Graham threatens to abstain from voting until CIA briefs Senate on Khashoggi killing

Sen. Lindsey GrahamLindsey Olin GrahamSunday shows preview: Lawmakers gear up for Senate impeachment trial Parnas pressure grows on Senate GOP Senate GOP mulls speeding up Trump impeachment trial MORE (R-S.C.) on Wednesday threatened to withhold any “key vote” until the CIA briefs the Senate on its assessment of whether Saudi Crown Prince Mohammed bin Salman ordered the killing of U.S.-based journalist Jamal Khashoggi.

“Anything that you need me for to get out of town, I ain’t doing it until we hear from the CIA,” Graham told reporters after a briefing from Secretary of State Mike PompeoMichael (Mike) Richard PompeoSunday shows preview: Lawmakers gear up for Senate impeachment trial Parnas pressure grows on Senate GOP Dems plan marathon prep for Senate trial, wary of Trump trying to 'game' the process MORE and Defense Secretary James MattisJames Norman MattisOvernight Defense: Book says Trump called military leaders 'dopes and babies' | House reinvites Pompeo for Iran hearing | Dems urge Esper to reject border wall funding request Trump called top military brass 'a bunch of dopes and babies' in 2017: book Maxine Waters: Republicans 'shielding' Trump 'going to be responsible for dragging us to war' MORE on U.S.-Saudi relations.

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Mattis and Pompeo focused their efforts on trying to persuade senators to oppose a resolution coming up for a first vote Wednesday afternoon that would end U.S. military support for the Saudi-led coalition's military operations in Yemen in the wake of Khashoggi's death inside the Saudi Consulate in Istanbul last month.

Senators were hoping the briefing would involve CIA Director Gina Haspel, who previously traveled to Turkey to review its evidence in the Khashoggi case, including an audio recording of his dying moments. The CIA has reportedly concluded that Crown Prince Mohammed ordered the murder of Khashoggi, a Washington Post contributor.

Sen. Dick DurbinRichard (Dick) Joseph DurbinSunday shows preview: Lawmakers gear up for Senate impeachment trial Parnas pressure grows on Senate GOP Overnight Defense: Book says Trump called military leaders 'dopes and babies' | House reinvites Pompeo for Iran hearing | Dems urge Esper to reject border wall funding request MORE (D-Ill.) said Wednesday that Pompeo and Mattis confirmed the White House prevented Haspel from attending the Senate briefing.

In a statement later Wednesday, the CIA denied Haspel was blocked from attending.

“While Director Haspel did not attend today’s Yemen policy briefing, the agency has already briefed the Senate Select Committee on Intelligence and congressional leadership on the totality of the compartmented, classified intelligence and will continue to provide updates on this important matter to policymakers and Congress," CIA Press Secretary Timothy Barrett said. "The notion that anyone told Director Haspel not to attend today's briefing is false.”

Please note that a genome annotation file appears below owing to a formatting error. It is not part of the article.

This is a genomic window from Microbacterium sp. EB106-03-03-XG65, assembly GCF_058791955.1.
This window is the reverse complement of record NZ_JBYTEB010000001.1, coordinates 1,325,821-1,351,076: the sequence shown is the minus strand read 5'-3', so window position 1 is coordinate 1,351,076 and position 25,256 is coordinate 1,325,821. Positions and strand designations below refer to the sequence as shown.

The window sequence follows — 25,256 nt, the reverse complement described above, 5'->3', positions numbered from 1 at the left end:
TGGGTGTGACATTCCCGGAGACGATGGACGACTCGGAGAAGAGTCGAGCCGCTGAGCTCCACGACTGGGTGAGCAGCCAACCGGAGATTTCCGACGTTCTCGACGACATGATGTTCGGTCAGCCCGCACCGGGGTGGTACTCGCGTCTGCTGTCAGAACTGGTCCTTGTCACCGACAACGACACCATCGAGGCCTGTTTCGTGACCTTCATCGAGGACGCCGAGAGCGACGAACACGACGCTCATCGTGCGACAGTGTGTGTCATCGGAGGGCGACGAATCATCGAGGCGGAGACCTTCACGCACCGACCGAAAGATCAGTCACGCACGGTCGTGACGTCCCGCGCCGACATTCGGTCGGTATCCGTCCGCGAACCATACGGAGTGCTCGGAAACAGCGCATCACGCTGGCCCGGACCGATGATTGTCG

President TrumpDonald John TrumpTrump's newest Russia adviser, Andrew Peek, leaves post: report Hawley expects McConnell's final impeachment resolution to give White House defense ability to motion to dismiss Trump rips New York City sea wall: 'Costly, foolish' and 'environmentally unfriendly idea' MORE has pushed back on reports of the CIA’s assessment, and Pompeo said Wednesday there is no “direct reporting” from U.S. intelligence connecting Crown Prince Mohammed to the kill order.

But senators remain skeptical that the operation could have been carried out without the approval of the crown prince, who is the kingdom’s day-to-day leader.

Graham called Wednesday’s briefing “inadequate” because it lacked a representative from the CIA.

“I’m not going to blow past this,” he said. “So if that briefing is not given soon, it’s going to be hard for me to vote for any spending bill.”

Asked if he was only threatening to withhold votes on the spending bill, Graham said he was “talking about any key vote.”

Further asked if he’s made his stance clear to Trump, Graham said he “just did.”

Congress has until Dec. 7 to pass a spending bill covering several government agencies and to avert a partial government shutdown.

One of the outstanding spending bills is for the State Department, and Graham chairs the Appropriations subcommittee responsible for that measure.

Negotiations on a spending bill have already been complicated by Trump’s insistence that it include funding for his proposed wall on the southern border.

The Senate has also teed up confirmation votes on several federal judges, a key priority for Republicans. But that effort, too, has been complicated by Sen. Jeff FlakeJeffrey (Jeff) Lane FlakeGOP senator calls CNN reporter a 'liberal hack' when asked about Parnas materials The 5 most vulnerable senators in 2020 Poll: Democrat Mark Kelly leads incumbent McSally in Arizona Senate race MORE (R-Ariz.), who is withholding his votes until the Senate considers his bill to protect the special counsel's investigation into Russian election interference.

Updated at 3:41 p.m.